As you might have read from our previous post, we got our caravan pretty late. So, on the first day, we had a tight schedule if we wanted to see anything on the north island. The Estonian girl who worked in the rental company advised us to travel to Rotorua definitely. Jaanus got used to with the right-hand traffic quite quickly and so we arrived before the dark.
Rotorua is famous for its so-called rotten egg smell and boiling ground. There can be hot water springs and geysers and ponding mud around every corner. Our first stop was the Kuirau Park in Rotorua. Of course, the stench of the stink made us feel a little sick, and we did not want to spend much time there. We walked in the park, we observed the mud bonds and soaked our feet in the water that was warmed by nature.
Since it was late, we were unable to visit the famous Waiotapo Nature Park and the Lady Knox Geyser. However, we found a source of natural hot springs that was out of the park area and was available for free to everyone. The water was surprisingly hot. Cooling was provided by one spot where the hot water mixed with colder river water. There were many people and a lot of Chinese, who also did some mud treatment to themselves. The braver ones also put the head under water despite warning labels. It is said that there may be a bacteria causing meningitis which could get you if put the head underwater. However, we wanted to play it safe and kept our heads up, despite locals saying its safe.
Pleasant evening bathing tired us quite a bit, even though we still had a lot to do. We needed to get to Tongariro National Park by night to get there early in the morning. We reached Tongariro in the dark, but there was nowhere to park. Everywhere there were outdoor signs that overnight parking is not allowed. So, we had to drive back and we decided to spend the night just beside the road. There was a lot of lack of sleep, as the passing trucks shake our van properly. But we could only blame ourselves for not having been able to do better homework …
The next day we woke up early and made ourselves ready for a long trip. The Tongariro hiking trail is probably one of New Zealand’s most famous. It is about 20 km long and more difficult than average, as there are several ascents and descents. When going through the Tongariro hiking trail, there is one worry and this the track is not a loop. Instead, the hike takes you from one end of the nature park to another and you have to get back by bus that has a fairly high price (at least for our budget). In order to save money, we started the hike from the wrong end (Ketachi car park) It is not that it is completely wrong, but rather it is advisable to start hiking from the other end because in that case, it is easier to take the hike. We hoped we could hitchhike back to our car from the other end of the hike and save some money.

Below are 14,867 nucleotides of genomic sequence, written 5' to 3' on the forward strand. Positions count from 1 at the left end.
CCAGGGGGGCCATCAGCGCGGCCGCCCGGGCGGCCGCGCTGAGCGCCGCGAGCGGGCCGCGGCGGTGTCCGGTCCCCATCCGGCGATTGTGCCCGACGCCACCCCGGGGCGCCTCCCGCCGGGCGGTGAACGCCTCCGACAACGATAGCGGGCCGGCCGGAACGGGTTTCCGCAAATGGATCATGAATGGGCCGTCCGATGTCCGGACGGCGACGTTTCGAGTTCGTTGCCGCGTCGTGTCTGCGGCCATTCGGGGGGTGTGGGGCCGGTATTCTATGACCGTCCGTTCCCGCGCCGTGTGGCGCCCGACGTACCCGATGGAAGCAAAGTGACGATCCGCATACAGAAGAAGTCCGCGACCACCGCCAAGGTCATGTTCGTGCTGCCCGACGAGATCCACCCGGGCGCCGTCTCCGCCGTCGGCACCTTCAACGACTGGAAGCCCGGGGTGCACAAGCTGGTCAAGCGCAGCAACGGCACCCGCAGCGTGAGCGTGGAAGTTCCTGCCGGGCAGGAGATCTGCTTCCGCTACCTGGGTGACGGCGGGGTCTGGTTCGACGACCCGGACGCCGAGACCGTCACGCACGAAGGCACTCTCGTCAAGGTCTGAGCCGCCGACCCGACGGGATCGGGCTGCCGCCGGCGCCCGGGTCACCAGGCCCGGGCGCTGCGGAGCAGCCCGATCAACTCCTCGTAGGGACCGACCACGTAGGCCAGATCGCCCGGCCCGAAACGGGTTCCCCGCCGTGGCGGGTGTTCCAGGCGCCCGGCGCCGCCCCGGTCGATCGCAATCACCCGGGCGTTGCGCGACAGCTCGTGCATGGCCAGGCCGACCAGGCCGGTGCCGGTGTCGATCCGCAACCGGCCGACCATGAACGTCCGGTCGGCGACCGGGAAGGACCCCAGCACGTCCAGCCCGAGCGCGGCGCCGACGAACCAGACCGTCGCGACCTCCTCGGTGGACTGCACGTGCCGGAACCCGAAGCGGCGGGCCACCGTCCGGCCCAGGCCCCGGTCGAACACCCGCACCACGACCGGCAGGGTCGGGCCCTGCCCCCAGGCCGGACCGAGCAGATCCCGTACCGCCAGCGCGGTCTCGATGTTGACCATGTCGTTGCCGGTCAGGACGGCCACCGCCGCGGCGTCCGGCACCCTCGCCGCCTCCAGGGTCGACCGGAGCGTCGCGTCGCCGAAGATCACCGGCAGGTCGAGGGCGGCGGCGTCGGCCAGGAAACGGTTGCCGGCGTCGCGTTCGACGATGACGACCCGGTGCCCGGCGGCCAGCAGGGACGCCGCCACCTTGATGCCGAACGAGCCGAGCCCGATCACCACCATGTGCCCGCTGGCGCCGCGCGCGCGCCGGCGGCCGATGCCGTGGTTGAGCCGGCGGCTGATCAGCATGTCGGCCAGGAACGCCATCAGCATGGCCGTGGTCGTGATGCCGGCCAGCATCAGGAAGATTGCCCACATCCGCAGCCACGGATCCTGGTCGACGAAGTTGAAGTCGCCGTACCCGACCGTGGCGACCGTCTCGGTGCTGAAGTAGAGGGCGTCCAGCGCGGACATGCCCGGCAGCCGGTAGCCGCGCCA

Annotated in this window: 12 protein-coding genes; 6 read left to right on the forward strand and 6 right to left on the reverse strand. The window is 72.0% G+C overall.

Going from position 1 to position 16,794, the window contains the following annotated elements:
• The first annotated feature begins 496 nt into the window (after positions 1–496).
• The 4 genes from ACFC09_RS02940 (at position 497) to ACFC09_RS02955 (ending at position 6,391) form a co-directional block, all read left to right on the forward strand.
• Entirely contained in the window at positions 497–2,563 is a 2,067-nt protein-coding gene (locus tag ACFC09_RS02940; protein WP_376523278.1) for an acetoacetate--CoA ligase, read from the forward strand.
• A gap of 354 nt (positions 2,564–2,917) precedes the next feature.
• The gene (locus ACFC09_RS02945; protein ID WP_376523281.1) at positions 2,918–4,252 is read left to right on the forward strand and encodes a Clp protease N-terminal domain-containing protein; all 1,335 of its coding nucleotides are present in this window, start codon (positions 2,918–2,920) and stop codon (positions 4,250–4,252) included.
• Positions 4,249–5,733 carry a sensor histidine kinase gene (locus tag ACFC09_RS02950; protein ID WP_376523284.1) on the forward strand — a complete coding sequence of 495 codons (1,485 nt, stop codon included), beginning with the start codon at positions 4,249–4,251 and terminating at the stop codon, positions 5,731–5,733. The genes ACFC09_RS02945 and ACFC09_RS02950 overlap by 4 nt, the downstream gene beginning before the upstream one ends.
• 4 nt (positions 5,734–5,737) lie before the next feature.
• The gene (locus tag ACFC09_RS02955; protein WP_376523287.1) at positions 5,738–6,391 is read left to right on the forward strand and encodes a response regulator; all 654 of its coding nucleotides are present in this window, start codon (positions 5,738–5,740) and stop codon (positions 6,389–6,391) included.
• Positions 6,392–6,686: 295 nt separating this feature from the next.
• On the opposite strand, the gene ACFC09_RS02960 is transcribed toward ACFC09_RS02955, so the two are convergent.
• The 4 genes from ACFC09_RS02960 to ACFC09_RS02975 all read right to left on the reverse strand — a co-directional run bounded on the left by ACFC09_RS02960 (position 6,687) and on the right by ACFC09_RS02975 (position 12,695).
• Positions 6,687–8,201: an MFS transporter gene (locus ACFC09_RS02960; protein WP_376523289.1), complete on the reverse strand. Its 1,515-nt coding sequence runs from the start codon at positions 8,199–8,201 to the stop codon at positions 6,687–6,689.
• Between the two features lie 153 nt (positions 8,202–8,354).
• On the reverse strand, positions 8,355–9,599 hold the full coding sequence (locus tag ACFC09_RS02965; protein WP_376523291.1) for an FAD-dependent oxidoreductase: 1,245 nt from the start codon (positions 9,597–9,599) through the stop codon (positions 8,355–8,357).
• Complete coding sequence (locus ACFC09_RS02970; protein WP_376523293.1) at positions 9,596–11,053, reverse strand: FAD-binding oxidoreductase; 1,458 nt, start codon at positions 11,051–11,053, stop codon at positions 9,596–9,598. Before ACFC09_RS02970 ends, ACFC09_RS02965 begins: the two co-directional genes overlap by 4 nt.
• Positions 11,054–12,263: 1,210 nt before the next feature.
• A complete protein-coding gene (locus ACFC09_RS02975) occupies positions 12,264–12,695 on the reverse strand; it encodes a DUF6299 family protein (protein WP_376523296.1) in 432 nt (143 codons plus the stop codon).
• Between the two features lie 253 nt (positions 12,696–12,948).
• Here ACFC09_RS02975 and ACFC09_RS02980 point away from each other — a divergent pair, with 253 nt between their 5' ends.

At first glance, the hiking trail didn’t seem like anything special to us. We hiked inside the forest and at times we found a small waterfall beside the trail. Of course, the forest was special and with a very different from that in Estonia, but it didn’t make the trip much more exciting for us. After a couple of hours of climbing up the hill, we reached out from the forest and on top of the hill. We both were stunned because the wind that was up there was just unbelievably strong. We were still trying to be strong and continue. Soon, the wind became so brutal that there were difficulties even with breathing and standing up – so it wasn’t a great hike. We suspected that the strong wind might have been caused by the storm that just a few days ago in Auckland. We took some time out to discuss what to do and whether it is still worth the effort, but luckily the sober mind got on. We had walked about 7 km when we decided to go back on the same road.
Unfortunately, we didn’t see the lakes and volcanoes. Later, of course, we heard from a friend Mikk that we probably made a wise decision, because one hiker had recently died on the same hiking trail. In addition, he said that with the cloudy weather we wouldn’t have seen anything anyway from the top. Thereby sometime in the future, we have to come back for this hike.
Positive in this was the opportunity to see more than just a hiking trail in Tongariro National Park. We drove to the nearby waterfall, which was perhaps the most beautiful we had ever seen. Although the weather was rather chilly, though sunny, Jaanus still was brave enaugh and jumped into the river.
This time we had more time to look for a beautiful place to stay for the night. We stopped at Foxton beach, on the north shore of the island. There was an empty parking lot right on the beach, where there was no sign of prohibition of camping. With a better car, we could have even ridden to the beach, as the labels explained that the beach strip is the official road in this area. So we enjoyed a wonderful sea view in the evening and we cooked in the light of the sunset. Our usual dinner was potatoes, sausages and, of course, the very Estonian thing – sour cream tomato and cucumber salad. That night we could sleep well.